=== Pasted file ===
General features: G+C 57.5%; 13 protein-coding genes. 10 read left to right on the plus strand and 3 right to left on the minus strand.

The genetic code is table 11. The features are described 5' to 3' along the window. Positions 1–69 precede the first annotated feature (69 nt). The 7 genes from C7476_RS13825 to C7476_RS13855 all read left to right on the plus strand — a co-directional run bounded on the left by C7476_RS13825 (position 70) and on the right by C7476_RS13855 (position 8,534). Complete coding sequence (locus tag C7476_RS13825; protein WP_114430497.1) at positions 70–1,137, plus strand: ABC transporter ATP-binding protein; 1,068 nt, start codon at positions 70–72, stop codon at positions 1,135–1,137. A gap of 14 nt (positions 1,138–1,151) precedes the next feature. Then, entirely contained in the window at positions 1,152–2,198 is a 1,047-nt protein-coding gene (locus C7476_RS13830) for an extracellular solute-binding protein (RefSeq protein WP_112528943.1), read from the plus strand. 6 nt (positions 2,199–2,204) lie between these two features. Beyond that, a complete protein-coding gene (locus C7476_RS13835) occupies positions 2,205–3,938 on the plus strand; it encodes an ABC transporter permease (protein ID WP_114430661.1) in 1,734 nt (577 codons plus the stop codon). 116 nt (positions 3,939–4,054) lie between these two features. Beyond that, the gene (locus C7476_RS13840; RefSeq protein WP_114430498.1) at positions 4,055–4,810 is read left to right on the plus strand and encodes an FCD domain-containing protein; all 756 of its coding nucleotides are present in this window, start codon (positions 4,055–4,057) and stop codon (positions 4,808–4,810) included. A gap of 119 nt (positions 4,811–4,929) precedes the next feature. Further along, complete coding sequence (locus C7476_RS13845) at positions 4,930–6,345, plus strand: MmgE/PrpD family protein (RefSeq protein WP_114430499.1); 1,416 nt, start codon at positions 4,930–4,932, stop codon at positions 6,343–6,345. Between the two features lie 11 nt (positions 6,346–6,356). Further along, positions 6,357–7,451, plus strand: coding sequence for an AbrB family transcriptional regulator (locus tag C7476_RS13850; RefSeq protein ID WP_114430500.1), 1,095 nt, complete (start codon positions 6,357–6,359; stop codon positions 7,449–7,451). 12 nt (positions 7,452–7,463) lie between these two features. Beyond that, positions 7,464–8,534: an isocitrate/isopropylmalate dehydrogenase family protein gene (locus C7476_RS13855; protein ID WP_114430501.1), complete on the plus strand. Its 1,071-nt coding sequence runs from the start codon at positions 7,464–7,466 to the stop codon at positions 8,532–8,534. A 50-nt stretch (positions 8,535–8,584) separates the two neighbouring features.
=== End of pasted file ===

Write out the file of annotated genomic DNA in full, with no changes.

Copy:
General features: G+C 57.5%; 13 protein-coding genes. 10 read left to right on the plus strand and 3 right to left on the minus strand.

The genetic code is table 11. The features are described 5' to 3' along the window. Positions 1–69 precede the first annotated feature (69 nt). The 7 genes from C7476_RS13825 to C7476_RS13855 all read left to right on the plus strand — a co-directional run bounded on the left by C7476_RS13825 (position 70) and on the right by C7476_RS13855 (position 8,534). Complete coding sequence (locus tag C7476_RS13825; protein WP_114430497.1) at positions 70–1,137, plus strand: ABC transporter ATP-binding protein; 1,068 nt, start codon at positions 70–72, stop codon at positions 1,135–1,137. A gap of 14 nt (positions 1,138–1,151) precedes the next feature. Then, entirely contained in the window at positions 1,152–2,198 is a 1,047-nt protein-coding gene (locus C7476_RS13830) for an extracellular solute-binding protein (RefSeq protein WP_112528943.1), read from the plus strand. 6 nt (positions 2,199–2,204) lie between these two features. Beyond that, a complete protein-coding gene (locus C7476_RS13835) occupies positions 2,205–3,938 on the plus strand; it encodes an ABC transporter permease (protein ID WP_114430661.1) in 1,734 nt (577 codons plus the stop codon). 116 nt (positions 3,939–4,054) lie between these two features. Beyond that, the gene (locus C7476_RS13840; RefSeq protein WP_114430498.1) at positions 4,055–4,810 is read left to right on the plus strand and encodes an FCD domain-containing protein; all 756 of its coding nucleotides are present in this window, start codon (positions 4,055–4,057) and stop codon (positions 4,808–4,810) included. A gap of 119 nt (positions 4,811–4,929) precedes the next feature. Further along, complete coding sequence (locus C7476_RS13845) at positions 4,930–6,345, plus strand: MmgE/PrpD family protein (RefSeq protein WP_114430499.1); 1,416 nt, start codon at positions 4,930–4,932, stop codon at positions 6,343–6,345. Between the two features lie 11 nt (positions 6,346–6,356). Further along, positions 6,357–7,451, plus strand: coding sequence for an AbrB family transcriptional regulator (locus tag C7476_RS13850; RefSeq protein ID WP_114430500.1), 1,095 nt, complete (start codon positions 6,357–6,359; stop codon positions 7,449–7,451). 12 nt (positions 7,452–7,463) lie between these two features. Beyond that, positions 7,464–8,534: an isocitrate/isopropylmalate dehydrogenase family protein gene (locus C7476_RS13855; protein ID WP_114430501.1), complete on the plus strand. Its 1,071-nt coding sequence runs from the start codon at positions 7,464–7,466 to the stop codon at positions 8,532–8,534. A 50-nt stretch (positions 8,535–8,584) separates the two neighbouring features.